Michel Abu Najm
Asharq Alawsat
February 11, 2013 - 1:00am

Following the announcement that US President Barack Obama will visit Israel and Palestine for the first time next spring, Arab ministerial sources warned Asharq Al-Awsat that the US president has only a short window to advance peace.

They said: "Obama has 18 months to achieve something on the question of peace between the Palestinians and Israelis. Afterward, there will be the midterm elections and the presidential campaign, which will lead to a decline in interest in this issue."

The sources, which requested anonymity, say they have observed some "encouraging" developments that indicate a serious US effort to break the deadlock that has gripped the Palestinian-Israeli issue since 2010. The first of these is the reelection of President Obama, as well as the appointment of the veteran politician John Kerry, who is acquainted with the details of the standoff, as Secretary of State. The ministerial sources, speaking to Asharq Al-Awsat in Paris, say that "the new Obama" is qualified to be "more effective and decisive" than Obama in his first term.

The second element is the formation of a new Israeli government following the recent elections, which have seen the softening of the positions of Israeli Prime Minister Binyamin Netanyahu and his need to cooperate with political centrists, represented by Ya'ir Lapid, leader of Yesh Atid (There Is A Future) Party, who is nominated to be the foreign minister Re-launching the negotiations with the Palestinians was one of the items of his election platform. Until the new Israeli government arrives, the Arab sources say that Netanyahu will have to listen to the demands of the centrists, and not to close the door in the face of those who favor progress on the question of peace and the establishment of the Palestinian state. In addition, Netanyahu has no interest in clashing with Obama in the same way he did in the previous four years, which was characterized by poor personal relations between him and the US president.

There is also serious European and Arab pressure to push the US Administration to re-engage in the Middle East. Asharq Al-Awsat has obtained identical information from French and Arab sources that Paris, London, and Berlin are working on the draft of a new "roadmap," which will be presented to the US President to urge him to re-commit to the Arab-Israeli issue and not be sidetracked by consequences of the "Arab Spring" and the Iranian nuclear program.

The Arab sources disclosed that the discussion today is focused on "conceptualizing a framework for resuming the negotiations without hitting the complex of settlement activity and halting it once again." One option under consideration is to consider settlement activity a subject "that can be resolved through the agreement on the item concerning borders in the final-status negotiations." Therefore, it is necessary "not to give Netanyahu a chance to weasel out of the negotiations" since settlement activity is picking up speed, with or without negotiations.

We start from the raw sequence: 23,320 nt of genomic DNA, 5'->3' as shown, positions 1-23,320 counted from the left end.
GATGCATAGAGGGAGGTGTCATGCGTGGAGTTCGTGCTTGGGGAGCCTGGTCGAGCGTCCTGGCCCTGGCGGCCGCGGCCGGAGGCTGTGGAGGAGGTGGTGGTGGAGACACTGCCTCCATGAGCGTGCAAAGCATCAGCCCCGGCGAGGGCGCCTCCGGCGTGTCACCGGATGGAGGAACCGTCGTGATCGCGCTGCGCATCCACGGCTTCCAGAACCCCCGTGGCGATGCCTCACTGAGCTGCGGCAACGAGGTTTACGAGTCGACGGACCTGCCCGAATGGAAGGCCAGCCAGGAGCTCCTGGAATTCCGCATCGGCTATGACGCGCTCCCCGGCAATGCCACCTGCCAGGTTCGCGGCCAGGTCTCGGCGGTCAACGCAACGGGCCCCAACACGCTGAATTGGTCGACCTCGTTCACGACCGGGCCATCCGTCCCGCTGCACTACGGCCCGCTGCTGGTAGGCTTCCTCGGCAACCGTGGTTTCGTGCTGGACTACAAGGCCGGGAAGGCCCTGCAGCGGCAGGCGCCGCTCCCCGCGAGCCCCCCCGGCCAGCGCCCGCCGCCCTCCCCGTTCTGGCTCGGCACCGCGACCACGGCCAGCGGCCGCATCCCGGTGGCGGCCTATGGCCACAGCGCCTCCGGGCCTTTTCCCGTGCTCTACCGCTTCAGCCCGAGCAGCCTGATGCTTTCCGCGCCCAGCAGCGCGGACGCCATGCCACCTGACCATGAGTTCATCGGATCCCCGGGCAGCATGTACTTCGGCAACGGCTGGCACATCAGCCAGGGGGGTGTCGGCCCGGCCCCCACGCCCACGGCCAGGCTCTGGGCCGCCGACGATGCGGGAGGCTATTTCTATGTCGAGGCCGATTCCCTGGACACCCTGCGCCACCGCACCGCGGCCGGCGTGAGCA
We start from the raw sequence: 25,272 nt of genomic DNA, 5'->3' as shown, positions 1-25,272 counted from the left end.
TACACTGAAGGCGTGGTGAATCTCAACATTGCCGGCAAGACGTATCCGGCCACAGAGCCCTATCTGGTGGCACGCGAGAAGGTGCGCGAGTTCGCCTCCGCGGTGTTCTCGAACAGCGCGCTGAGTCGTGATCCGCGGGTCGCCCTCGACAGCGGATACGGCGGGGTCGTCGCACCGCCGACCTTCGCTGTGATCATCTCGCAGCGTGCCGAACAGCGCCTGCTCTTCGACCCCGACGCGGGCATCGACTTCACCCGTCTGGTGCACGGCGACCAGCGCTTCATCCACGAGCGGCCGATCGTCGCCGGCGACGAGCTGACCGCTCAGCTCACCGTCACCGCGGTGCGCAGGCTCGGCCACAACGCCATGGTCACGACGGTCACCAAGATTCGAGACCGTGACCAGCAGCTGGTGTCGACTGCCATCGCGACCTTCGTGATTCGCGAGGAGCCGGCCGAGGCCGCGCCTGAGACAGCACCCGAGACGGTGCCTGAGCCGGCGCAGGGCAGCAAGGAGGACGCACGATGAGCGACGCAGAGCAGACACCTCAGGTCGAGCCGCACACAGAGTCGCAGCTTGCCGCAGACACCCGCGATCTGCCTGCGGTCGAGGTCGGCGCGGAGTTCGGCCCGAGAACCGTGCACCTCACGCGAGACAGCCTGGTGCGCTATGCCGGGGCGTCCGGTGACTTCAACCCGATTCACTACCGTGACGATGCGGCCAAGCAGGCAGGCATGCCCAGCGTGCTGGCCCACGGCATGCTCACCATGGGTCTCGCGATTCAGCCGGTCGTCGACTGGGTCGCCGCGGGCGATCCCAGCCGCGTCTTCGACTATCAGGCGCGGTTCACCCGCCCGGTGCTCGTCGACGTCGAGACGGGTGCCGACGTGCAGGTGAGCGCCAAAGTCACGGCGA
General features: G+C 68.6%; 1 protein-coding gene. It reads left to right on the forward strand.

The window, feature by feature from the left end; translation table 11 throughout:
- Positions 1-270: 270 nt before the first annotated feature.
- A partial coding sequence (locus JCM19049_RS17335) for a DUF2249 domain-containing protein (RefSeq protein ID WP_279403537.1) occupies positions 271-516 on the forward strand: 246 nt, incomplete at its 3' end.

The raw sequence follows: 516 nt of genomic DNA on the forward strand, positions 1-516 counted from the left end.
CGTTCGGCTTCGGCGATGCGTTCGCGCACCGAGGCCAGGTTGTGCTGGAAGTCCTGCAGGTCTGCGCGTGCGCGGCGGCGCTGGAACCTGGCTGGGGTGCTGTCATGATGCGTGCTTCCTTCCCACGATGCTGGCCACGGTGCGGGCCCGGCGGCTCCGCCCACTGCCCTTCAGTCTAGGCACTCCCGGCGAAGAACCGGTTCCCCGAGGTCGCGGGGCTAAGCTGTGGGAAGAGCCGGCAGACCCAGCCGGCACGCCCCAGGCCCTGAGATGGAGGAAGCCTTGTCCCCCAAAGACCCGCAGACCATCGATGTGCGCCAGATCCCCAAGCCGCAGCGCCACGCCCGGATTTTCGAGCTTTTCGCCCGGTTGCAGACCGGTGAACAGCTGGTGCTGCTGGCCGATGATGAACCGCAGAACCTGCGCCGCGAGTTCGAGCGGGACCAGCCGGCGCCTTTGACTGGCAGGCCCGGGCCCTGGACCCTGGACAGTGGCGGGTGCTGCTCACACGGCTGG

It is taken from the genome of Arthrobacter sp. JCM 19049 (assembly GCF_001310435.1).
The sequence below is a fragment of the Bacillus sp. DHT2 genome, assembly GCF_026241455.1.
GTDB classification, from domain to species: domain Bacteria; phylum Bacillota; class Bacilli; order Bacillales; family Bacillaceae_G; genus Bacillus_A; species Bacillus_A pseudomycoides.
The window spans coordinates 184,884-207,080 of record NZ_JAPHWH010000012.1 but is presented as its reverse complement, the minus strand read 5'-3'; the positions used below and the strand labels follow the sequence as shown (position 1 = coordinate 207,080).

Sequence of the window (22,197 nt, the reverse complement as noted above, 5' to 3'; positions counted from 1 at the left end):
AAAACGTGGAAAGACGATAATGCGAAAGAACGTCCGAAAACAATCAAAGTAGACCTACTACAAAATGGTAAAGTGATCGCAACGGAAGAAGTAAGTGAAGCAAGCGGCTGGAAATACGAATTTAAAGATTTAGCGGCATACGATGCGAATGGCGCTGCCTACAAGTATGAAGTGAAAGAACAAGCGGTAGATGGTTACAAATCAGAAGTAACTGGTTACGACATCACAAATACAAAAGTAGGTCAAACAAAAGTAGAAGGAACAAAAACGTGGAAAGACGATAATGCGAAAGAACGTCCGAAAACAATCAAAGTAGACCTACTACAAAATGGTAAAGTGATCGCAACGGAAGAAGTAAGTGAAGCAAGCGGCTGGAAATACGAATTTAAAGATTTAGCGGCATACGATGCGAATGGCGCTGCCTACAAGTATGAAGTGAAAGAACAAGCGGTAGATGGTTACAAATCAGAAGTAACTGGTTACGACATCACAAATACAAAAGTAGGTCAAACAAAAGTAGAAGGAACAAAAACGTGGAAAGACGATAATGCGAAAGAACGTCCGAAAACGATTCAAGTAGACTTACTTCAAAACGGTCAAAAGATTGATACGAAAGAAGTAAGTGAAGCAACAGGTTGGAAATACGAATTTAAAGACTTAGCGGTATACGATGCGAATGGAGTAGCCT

The Arab sources caution that there is "a pressing need" today for presenting implementable "ideas" to the US Administration. Washington "is not going to join the caravan to repeat the first experience of failure," which it suffered with the resignation of Senator George Mitchell, the personal presidential envoy of Obama, who came to the conclusion, after months of shuttle tours, that settlement activity is too difficult an issue to resolve. In the estimation of the Arab ministerial sources, "presenting practical ideas on the table is something that can be followed and implemented" and will encourage the new US Administration, "which is free from [worries] about the next elections," to press ahead.

Sources say that the Arab and European eagerness to expedite the re-launch of the negotiations under US sponsorship is due to worries that "the two-state solution window" has started to narrow because of the acceleration of settlement activity and the fear that the Arab Spring and the Iranian nuclear issue might completely grab international attention, let alone the difficult conditions experienced by the Palestinian Authority. The Arab sources expressed hope that Obama will bare his "new teeth" in dealing with Netanyahu.

In response to arguments that there is nothing that forces Netanyahu to "make concessions" on the Palestinian front because the Arabs are busy with their own problems, the Europeans are busy with their economic crises, and Obama is busy with his internal situation, the Arab sources say that Tel Aviv cannot continue to ignore Israel's worsening strategic situation in the region and its deteriorating relations with the rest of the world.

The sources were likely referring to the fact that Palestine recently obtained the status of an observer state at the United Nations, while Israel's relations with Turkey continue to be stormy, while there are increasing fears in Israel about developments in Syria and Egypt. Despite positive developments, the sources remained cautious in light of the previous failure of Arab-Israeli negotiations, and Netanyahu ability desire to stretch out negotiations and well-known reluctance to offer genuine concessions.


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